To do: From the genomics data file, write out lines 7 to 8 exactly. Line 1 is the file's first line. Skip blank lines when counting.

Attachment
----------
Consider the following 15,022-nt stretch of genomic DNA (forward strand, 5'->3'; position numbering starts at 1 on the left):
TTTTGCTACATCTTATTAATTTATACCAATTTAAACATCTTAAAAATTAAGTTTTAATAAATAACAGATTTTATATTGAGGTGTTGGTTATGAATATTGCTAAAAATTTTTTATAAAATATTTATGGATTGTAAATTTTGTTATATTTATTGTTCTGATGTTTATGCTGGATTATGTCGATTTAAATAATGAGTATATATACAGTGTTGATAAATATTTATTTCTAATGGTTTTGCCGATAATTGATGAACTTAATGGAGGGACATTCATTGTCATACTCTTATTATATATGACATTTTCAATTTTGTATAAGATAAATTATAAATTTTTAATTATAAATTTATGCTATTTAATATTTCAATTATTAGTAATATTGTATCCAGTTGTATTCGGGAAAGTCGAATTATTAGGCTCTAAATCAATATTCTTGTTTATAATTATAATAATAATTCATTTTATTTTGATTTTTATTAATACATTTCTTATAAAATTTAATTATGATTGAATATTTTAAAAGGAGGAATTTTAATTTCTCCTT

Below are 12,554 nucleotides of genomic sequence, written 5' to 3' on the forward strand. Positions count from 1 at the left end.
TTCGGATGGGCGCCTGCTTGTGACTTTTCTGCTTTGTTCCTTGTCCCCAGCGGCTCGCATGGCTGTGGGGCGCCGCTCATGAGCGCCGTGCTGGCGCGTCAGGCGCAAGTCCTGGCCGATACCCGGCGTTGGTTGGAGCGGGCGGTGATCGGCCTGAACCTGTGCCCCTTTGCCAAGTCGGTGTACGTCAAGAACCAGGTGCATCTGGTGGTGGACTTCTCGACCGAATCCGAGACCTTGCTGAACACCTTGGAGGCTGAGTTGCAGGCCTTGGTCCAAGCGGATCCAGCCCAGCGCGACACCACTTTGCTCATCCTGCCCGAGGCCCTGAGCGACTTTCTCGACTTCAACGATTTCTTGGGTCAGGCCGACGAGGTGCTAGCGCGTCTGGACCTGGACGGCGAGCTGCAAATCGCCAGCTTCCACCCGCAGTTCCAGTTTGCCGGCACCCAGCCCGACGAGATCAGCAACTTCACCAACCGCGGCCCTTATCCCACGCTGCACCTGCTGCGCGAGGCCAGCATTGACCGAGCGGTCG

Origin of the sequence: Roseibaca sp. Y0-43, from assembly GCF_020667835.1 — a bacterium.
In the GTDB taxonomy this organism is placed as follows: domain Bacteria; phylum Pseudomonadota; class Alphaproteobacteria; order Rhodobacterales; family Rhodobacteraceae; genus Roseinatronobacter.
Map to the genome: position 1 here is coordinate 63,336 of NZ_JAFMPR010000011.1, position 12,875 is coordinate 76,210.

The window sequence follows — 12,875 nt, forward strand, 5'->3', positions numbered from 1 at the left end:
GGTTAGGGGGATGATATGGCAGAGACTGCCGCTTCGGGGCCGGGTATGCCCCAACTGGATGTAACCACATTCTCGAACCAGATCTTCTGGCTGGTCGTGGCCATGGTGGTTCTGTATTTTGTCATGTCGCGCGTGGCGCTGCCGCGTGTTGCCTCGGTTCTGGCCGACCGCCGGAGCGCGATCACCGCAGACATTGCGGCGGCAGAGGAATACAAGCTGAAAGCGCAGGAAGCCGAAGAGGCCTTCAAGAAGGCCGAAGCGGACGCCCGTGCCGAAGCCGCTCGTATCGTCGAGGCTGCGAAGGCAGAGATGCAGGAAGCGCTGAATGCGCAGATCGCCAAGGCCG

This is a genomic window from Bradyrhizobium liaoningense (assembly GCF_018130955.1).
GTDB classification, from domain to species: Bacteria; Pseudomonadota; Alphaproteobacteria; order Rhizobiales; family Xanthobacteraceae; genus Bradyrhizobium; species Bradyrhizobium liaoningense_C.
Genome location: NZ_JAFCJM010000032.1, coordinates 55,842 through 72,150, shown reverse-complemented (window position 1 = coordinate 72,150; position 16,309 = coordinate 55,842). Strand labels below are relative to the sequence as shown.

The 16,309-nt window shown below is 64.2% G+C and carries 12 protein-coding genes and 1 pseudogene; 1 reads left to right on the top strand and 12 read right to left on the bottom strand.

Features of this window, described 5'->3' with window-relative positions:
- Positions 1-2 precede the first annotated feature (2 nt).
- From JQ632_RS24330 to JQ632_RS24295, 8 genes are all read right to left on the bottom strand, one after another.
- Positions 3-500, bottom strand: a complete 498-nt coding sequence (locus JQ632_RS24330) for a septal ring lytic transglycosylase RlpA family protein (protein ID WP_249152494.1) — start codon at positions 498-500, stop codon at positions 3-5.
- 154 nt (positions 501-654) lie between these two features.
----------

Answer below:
Map to the genome: position 1 here is coordinate 63,336 of NZ_JAFMPR010000011.1, position 12,875 is coordinate 76,210.

The window sequence follows — 12,875 nt, forward strand, 5'->3', positions numbered from 1 at the left end: